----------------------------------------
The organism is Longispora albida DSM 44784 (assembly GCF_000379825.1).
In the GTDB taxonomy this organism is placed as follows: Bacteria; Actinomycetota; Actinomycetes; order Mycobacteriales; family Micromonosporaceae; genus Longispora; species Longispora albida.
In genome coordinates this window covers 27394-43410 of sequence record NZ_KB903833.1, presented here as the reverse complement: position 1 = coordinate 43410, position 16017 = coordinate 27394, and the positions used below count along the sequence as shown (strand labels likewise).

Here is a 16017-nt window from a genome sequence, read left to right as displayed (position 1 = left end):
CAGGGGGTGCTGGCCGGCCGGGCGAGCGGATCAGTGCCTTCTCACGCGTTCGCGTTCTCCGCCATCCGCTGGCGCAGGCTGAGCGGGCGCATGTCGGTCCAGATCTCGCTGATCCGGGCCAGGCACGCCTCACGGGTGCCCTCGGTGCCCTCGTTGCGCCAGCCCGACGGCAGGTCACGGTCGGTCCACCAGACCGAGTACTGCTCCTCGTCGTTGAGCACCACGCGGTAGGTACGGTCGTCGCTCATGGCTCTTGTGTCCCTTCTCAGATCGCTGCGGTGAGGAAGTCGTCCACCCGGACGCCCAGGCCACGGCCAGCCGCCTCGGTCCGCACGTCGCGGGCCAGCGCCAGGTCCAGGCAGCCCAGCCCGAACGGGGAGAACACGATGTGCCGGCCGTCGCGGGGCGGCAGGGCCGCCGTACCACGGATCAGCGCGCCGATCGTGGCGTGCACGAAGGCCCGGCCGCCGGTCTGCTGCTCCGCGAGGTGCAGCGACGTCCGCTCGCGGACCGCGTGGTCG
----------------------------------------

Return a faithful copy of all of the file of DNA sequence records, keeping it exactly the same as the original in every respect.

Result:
The organism is Longispora albida DSM 44784 (assembly GCF_000379825.1).
In the GTDB taxonomy this organism is placed as follows: Bacteria; Actinomycetota; Actinomycetes; order Mycobacteriales; family Micromonosporaceae; genus Longispora; species Longispora albida.
In genome coordinates this window covers 27394-43410 of sequence record NZ_KB903833.1, presented here as the reverse complement: position 1 = coordinate 43410, position 16017 = coordinate 27394, and the positions used below count along the sequence as shown (strand labels likewise).

Here is a 16017-nt window from a genome sequence, read left to right as displayed (position 1 = left end):
CAGGGGGTGCTGGCCGGCCGGGCGAGCGGATCAGTGCCTTCTCACGCGTTCGCGTTCTCCGCCATCCGCTGGCGCAGGCTGAGCGGGCGCATGTCGGTCCAGATCTCGCTGATCCGGGCCAGGCACGCCTCACGGGTGCCCTCGGTGCCCTCGTTGCGCCAGCCCGACGGCAGGTCACGGTCGGTCCACCAGACCGAGTACTGCTCCTCGTCGTTGAGCACCACGCGGTAGGTACGGTCGTCGCTCATGGCTCTTGTGTCCCTTCTCAGATCGCTGCGGTGAGGAAGTCGTCCACCCGGACGCCCAGGCCACGGCCAGCCGCCTCGGTCCGCACGTCGCGGGCCAGCGCCAGGTCCAGGCAGCCCAGCCCGAACGGGGAGAACACGATGTGCCGGCCGTCGCGGGGCGGCAGGGCCGCCGTACCACGGATCAGCGCGCCGATCGTGGCGTGCACGAAGGCCCGGCCGCCGGTCTGCTGCTCCGCGAGGTGCAGCGACGTCCGCTCGCGGACCGCGTGGTCG